DixieRifles

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Check out the story of the 13th Ohio Light Artillery at Shiloh. They may not have had a lot of casualties but the entire crew fled and abandoned their guns. The officers were court-martialed.

Check out the wiki article on them. Here is a quote from it:
“The battery lost a total of 20 enlisted men during service; 3 enlisted men killed or mortally wounded, 17 enlisted men died due to disease.”
 

Belfoured

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I can't recall specific battles, but I'm sure I've read a number of instances of batteries suffering horsw casualties in battle to the point where most of the battery could no longer be moved.

If I understand correctly, counter-battery fire was usually solid shot: longer ranged and good for smashing cannons, caissons, and horses but less effective against the gun crews.
As for counter-battery fire, it was solid shot, case/shrapnel, and shell, affected to some (but not a significant) extent by range. Case/shrapnel and shell were effective in disabling crew and horses, which was just as important as dismounting guns, etc. Add in small arms fire if within range - that also caused significant casualties in a battery. The horses were often selected targets for the reason you mention.
 

Belfoured

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The greatest loss sustained by any battery in the Civil War, in a single engagement, was the 11th Ohio Battery at Iuka. Forty-six killed and wounded out of 54 present for duty.
IIRC, your numbers are just the gun crews, but even adding in the other battery members the rate was "off the charts". I also recall (from Cozzens' book, I believe) that their loss in horses was staggering.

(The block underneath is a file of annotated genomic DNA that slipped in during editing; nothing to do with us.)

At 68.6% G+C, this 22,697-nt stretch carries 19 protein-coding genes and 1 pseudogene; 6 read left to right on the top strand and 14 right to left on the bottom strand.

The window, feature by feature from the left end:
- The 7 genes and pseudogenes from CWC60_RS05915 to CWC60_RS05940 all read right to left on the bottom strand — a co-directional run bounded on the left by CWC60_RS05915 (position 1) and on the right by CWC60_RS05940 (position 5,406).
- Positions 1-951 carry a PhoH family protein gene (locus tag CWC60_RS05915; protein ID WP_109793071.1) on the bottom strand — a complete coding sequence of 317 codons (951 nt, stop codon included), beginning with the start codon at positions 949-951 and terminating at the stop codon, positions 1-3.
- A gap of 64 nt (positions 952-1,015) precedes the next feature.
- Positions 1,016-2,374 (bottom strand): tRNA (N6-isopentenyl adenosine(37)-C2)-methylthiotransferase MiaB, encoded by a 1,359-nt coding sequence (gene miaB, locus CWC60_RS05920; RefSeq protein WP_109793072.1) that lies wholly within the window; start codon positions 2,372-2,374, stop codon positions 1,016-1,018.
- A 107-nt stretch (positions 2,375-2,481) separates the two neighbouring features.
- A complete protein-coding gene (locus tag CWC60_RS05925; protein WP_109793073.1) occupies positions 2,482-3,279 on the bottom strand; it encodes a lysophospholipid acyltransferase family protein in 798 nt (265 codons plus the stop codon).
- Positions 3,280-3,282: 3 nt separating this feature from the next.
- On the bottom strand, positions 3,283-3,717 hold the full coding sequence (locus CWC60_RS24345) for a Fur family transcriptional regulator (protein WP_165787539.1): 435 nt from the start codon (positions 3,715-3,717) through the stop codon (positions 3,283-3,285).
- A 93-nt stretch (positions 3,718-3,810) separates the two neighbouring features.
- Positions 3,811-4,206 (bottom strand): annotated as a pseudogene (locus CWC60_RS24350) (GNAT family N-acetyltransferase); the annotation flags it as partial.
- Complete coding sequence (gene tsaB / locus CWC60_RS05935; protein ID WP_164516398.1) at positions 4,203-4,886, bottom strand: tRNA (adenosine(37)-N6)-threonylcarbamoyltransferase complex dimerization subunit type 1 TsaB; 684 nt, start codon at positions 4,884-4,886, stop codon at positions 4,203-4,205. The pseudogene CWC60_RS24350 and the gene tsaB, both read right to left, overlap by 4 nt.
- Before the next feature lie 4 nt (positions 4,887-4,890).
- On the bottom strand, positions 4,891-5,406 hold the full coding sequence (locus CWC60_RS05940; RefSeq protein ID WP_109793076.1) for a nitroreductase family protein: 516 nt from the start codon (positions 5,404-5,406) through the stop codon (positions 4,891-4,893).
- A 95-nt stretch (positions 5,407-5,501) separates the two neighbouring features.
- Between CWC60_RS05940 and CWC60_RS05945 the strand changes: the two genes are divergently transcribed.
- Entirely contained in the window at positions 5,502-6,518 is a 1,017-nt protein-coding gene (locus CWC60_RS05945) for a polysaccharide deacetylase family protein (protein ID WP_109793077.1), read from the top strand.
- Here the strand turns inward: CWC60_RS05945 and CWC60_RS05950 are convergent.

Belfoured

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Listed below is the link to the thread i had psoted regarding the dreadful behavior of the 13th Ohio Light Artillery at Shiloh.
Regards
David

https://civilwartalk.com/threads/13th-ohio-independent-battery-at-shiloh.155306/#post-1998378
The "good news" example for rookie batteries at Shiloh that hadn't fired a shot before April 6 is the 1st Minnesota Light. Originally recruited as infantry, they were ordered to rush to the front of Prentiss's Division at 7 AM; were placed in a position that was being flanked almost immediately; saw their CO go down with a disabling wound; had 2 of their 6 guns disabled at that position by mechanical failure; were able to limber and get all 6 guns out of the position at the last second; unlimbered and re-limbered the 4 good guns another 4 times (including the Hornet's Nest, where they had their second narrow escape of the day); saw some of their members get the two damaged guns through the mob at the Landing, where they re-mounted the good tube on the good carriage; and those members were able to take the re-mounted gun and rejoin the other 4 guns, who by that time had unlimbered at Grant's final line. All by a group of guys who had never spent one second under fire.